Listen in as two beginning farmers, Kevin Dietzel and John Gilbert, share their experiences starting a dairy farm. Learn about the land base needed, market opportunities and demand, capital investments, barriers along the way and more.

  • Kevin Dietzel raises dairy cattle with his wife Ranae at their newly established Lost Lake Farm near Jewell. They are growing their herd with a long-term goal of 20 to 25 milking cows, with plans to turn all the milk into cheese.
  • John Gilbert works with his wife, Sarah, parents and uncle on Gibralter Farms, an Iowa Century Farm near Iowa Falls. The farm raises corn, soybeans, oats and hay and has dairy cows and pigs. The Gilberts milk around 40 Brown Swiss cows, selling the milk to Swiss Valley Cooperative. They also pasture-farrow about 25 sows. Their goal is to market the farm’s dairy products directly to the consumer, with an on-farm creamery to process milk into yogurt and cultured butter.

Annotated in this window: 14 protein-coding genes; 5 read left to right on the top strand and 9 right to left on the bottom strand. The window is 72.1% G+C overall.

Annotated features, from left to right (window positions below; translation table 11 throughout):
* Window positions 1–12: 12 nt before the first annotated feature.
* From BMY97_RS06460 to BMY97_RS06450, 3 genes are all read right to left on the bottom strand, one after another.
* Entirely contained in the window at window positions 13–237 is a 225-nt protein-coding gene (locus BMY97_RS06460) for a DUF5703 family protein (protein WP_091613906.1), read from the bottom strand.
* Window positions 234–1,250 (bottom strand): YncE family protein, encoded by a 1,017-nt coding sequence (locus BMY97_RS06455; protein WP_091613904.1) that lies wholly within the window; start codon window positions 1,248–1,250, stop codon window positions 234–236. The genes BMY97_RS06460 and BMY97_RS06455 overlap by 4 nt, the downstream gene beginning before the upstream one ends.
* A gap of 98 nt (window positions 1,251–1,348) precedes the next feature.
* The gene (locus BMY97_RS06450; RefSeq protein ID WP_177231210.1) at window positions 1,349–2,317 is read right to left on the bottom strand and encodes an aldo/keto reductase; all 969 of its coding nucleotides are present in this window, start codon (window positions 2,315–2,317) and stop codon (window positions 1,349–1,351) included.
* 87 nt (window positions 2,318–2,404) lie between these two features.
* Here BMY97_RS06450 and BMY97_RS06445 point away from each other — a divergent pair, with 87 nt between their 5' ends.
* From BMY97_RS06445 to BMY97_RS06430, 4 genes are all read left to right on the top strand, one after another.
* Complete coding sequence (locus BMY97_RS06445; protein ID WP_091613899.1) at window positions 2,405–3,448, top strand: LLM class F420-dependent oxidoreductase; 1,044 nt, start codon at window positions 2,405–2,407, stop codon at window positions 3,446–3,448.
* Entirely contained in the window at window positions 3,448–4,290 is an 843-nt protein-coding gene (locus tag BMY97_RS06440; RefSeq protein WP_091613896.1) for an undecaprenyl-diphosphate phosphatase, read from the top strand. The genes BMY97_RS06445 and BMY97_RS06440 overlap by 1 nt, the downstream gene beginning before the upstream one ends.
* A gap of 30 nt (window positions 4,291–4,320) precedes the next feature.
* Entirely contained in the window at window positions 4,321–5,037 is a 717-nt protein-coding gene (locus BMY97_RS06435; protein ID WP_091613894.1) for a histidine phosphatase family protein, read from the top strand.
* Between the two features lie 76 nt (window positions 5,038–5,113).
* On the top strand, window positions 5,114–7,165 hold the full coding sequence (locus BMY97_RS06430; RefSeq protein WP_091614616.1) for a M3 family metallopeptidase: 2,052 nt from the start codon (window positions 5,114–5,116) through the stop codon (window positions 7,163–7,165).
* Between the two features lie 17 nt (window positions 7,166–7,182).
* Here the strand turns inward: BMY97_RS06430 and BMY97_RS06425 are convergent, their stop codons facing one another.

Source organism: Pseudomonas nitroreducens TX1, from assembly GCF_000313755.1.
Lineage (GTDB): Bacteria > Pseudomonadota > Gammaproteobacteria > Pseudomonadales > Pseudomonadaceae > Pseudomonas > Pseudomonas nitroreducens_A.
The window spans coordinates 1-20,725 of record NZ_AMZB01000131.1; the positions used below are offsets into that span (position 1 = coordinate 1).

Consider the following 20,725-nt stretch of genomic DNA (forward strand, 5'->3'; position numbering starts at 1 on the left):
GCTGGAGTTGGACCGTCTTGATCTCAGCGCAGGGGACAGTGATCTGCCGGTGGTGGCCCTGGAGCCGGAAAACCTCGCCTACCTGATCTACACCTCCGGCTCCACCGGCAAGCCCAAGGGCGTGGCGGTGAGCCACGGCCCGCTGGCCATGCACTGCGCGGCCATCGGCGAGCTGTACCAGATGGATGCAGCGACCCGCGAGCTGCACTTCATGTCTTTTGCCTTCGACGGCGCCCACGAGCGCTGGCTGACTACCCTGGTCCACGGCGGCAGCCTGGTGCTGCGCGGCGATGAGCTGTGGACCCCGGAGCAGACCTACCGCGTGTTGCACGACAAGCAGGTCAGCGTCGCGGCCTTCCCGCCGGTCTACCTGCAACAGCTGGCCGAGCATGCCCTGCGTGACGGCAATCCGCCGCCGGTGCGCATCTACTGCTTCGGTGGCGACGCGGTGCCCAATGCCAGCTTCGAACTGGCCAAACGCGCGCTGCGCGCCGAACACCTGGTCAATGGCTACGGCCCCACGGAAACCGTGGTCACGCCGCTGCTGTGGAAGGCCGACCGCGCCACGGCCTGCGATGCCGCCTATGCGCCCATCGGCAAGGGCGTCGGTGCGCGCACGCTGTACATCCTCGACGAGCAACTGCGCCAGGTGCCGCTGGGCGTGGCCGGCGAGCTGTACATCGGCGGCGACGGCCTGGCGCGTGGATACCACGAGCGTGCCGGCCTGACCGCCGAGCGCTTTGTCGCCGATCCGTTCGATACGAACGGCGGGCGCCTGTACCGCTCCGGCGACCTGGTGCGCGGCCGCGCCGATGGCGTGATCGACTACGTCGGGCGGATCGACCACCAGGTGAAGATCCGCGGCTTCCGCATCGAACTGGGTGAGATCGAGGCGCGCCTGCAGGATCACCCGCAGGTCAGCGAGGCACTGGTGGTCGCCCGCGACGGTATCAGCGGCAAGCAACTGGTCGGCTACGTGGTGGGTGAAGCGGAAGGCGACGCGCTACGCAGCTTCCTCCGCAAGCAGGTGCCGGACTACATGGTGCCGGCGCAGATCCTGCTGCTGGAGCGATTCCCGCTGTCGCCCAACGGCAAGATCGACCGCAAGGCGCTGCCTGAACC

5).    Dec. 9 – “To Bee- or Not to Bee-Keep: What are Your Options?” – Adam Ebert, Susan Yario and Cheryl Daman

This farminar is for farmers who like the idea of having beehives on their property, but aren’t sure if they are ready or willing to manage their own hives. Adam Ebert of Ebert Honey Company will talk about what it takes to keep your own bees, then discuss with Susan Yario and Cheryl Daman of Heartfelt Heirloom Farm their beehive-hosting arrangement. Adam will also discuss farmer questions and concerns, how to find a beekeeper in your area, and what to expect from and ask of your tenant beekeeper.

  • Adam Ebert works with his father and brother at Ebert Honey Co., based in Lynnville. Founded in 1980, Ebert Honey maintains around 600 hives and produces nearly 100,000 pounds of honey each year. Adam is also an assistant professor of history at Mount Mercy College.